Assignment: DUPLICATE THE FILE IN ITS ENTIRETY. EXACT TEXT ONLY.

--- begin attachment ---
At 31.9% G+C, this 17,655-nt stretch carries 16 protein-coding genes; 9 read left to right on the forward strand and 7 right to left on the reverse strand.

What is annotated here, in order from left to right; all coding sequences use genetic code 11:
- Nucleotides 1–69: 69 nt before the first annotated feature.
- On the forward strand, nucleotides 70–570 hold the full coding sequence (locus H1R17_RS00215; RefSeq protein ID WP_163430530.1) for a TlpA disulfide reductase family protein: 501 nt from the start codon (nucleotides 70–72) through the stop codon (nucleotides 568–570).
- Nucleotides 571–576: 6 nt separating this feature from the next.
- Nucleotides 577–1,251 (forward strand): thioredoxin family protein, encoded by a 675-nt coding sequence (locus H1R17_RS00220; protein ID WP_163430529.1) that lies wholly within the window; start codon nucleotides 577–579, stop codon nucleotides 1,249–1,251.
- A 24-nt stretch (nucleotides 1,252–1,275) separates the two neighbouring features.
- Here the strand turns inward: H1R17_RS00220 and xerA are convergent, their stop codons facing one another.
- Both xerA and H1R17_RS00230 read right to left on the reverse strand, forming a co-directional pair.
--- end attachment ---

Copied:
At 31.9% G+C, this 17,655-nt stretch carries 16 protein-coding genes; 9 read left to right on the forward strand and 7 right to left on the reverse strand.

What is annotated here, in order from left to right; all coding sequences use genetic code 11:
- Nucleotides 1–69: 69 nt before the first annotated feature.
- On the forward strand, nucleotides 70–570 hold the full coding sequence (locus H1R17_RS00215; RefSeq protein ID WP_163430530.1) for a TlpA disulfide reductase family protein: 501 nt from the start codon (nucleotides 70–72) through the stop codon (nucleotides 568–570).
- Nucleotides 571–576: 6 nt separating this feature from the next.
- Nucleotides 577–1,251 (forward strand): thioredoxin family protein, encoded by a 675-nt coding sequence (locus H1R17_RS00220; protein ID WP_163430529.1) that lies wholly within the window; start codon nucleotides 577–579, stop codon nucleotides 1,249–1,251.
- A 24-nt stretch (nucleotides 1,252–1,275) separates the two neighbouring features.
- Here the strand turns inward: H1R17_RS00220 and xerA are convergent, their stop codons facing one another.
- Both xerA and H1R17_RS00230 read right to left on the reverse strand, forming a co-directional pair.